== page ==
By Topic

Reducing remote conflict misses: NUMA with remote cache versus COMA

Sign In

Cookies must be enabled to login.After enabling cookies , please use refresh or reload or ctrl+f5 on the browser for the login options.

Formats Non-Member Member
$31 $13
Learn how you can qualify for the best price for this item!
Become an IEEE Member or Subscribe to
IEEE Xplore for exclusive pricing!
close button

puzzle piece

IEEE membership options for an individual and IEEE Xplore subscriptions for an organization offer the most affordable access to essential journal articles, conference papers, standards, eBooks, and eLearning courses.

Learn more about:

IEEE membership

IEEE Xplore subscriptions

2 Author(s)
Zheng Zhang ; Center for Supercomput. Res. & Dev., Illinois Univ., Urbana, IL, USA ; Torrellas, J.

Many future applications for scalable shared-memory multiprocessors are likely to have large working sets that overflow secondary or tertiary caches. Two possible solutions to this problem are to add a very large cache called remote cache that caches remote data (NUMA-RC), or organize the machine as a cache-only memory architecture (COMA). This paper tries to determine which solution is best. To compare the performance of the two organizations for the same amount of total memory, we introduce a model of data sharing. The model uses three data sharing patterns: replication, read-mostly migration, and read-writs migration. Replication data is accessed in read-mostly mode by several processors, while migration data is accessed largely by one processor at a time. For large working sets, the weight of the migration data largely determines whether COMA outperforms NUMA-RC. Ideally, COMA only needs to fit the replication data in its extra memory; the migration data will simply be swapped between attraction memories. The remote cache of NUMA-RC, instead, needs to house both the replication and the migration data. However, simulations of seven Splash2 applications show that COMA does not outperform NUMA-RC. This is due to two reasons. First, the extra memory added has more associativity in NUMA-RC than in COMA and, therefore, can be utilized better by the working set in NUMA-RC. Second, COMA memory accesses are more expensive. Of course, our results are affected by the applications used, which have been optimized for a cache-coherent NUMA machine. Overall, since NUMA-RC is cheaper, NUMA-RC is more cost-effective for these applications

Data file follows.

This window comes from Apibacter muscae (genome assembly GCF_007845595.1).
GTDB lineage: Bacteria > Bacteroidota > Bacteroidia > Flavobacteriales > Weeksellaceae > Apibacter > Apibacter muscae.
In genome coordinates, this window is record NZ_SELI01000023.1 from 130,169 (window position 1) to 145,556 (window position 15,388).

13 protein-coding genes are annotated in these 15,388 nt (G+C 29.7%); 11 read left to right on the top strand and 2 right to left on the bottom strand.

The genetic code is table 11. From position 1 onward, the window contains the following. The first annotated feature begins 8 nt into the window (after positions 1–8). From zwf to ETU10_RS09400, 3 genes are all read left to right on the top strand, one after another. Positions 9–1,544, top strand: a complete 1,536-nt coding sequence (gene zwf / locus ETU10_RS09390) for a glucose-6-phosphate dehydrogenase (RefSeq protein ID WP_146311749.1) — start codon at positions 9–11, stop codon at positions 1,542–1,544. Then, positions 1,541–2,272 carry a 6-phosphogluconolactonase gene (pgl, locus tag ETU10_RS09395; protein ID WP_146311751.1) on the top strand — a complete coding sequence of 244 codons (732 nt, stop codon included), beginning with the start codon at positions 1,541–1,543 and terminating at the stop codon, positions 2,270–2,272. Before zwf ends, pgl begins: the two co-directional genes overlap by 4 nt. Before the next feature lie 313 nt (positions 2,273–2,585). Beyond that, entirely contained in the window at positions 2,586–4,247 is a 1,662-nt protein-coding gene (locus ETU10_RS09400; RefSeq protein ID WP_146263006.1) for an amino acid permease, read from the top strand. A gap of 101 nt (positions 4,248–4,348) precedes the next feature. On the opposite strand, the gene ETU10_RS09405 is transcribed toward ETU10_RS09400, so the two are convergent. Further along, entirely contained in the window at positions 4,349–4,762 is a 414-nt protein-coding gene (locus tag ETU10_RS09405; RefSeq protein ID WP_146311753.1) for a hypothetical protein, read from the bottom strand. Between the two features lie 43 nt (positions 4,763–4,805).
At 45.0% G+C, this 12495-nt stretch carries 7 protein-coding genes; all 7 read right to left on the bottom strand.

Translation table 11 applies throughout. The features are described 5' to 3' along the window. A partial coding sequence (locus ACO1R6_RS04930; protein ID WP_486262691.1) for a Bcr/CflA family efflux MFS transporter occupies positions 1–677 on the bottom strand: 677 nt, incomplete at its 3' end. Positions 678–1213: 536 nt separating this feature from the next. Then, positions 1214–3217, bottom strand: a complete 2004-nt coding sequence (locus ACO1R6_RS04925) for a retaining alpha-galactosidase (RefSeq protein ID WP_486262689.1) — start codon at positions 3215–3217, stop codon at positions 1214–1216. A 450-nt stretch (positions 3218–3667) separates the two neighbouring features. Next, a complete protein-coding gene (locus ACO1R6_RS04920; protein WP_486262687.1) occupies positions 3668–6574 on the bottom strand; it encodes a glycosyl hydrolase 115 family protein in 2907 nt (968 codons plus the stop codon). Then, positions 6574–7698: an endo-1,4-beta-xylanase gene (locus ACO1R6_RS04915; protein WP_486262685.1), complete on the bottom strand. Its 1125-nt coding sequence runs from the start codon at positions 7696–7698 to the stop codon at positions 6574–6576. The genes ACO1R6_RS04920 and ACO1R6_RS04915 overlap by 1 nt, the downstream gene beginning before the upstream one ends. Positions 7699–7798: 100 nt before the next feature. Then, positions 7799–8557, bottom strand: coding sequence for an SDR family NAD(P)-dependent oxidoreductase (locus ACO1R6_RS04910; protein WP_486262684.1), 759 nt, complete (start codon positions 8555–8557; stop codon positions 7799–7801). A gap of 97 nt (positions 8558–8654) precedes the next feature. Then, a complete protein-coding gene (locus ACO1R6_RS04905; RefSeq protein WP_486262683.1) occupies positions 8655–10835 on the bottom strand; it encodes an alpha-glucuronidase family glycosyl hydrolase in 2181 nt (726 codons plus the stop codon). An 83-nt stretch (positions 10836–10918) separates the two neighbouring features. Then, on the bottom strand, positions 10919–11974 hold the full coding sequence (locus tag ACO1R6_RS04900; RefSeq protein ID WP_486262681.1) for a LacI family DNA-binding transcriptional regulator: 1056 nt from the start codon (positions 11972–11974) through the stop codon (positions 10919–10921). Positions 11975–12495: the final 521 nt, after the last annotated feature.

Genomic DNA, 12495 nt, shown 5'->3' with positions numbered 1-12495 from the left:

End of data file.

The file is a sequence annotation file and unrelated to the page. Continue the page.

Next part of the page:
Published in:

High-Performance Computer Architecture, 1997., Third International Symposium on

Date of Conference:

1-5 Feb 1997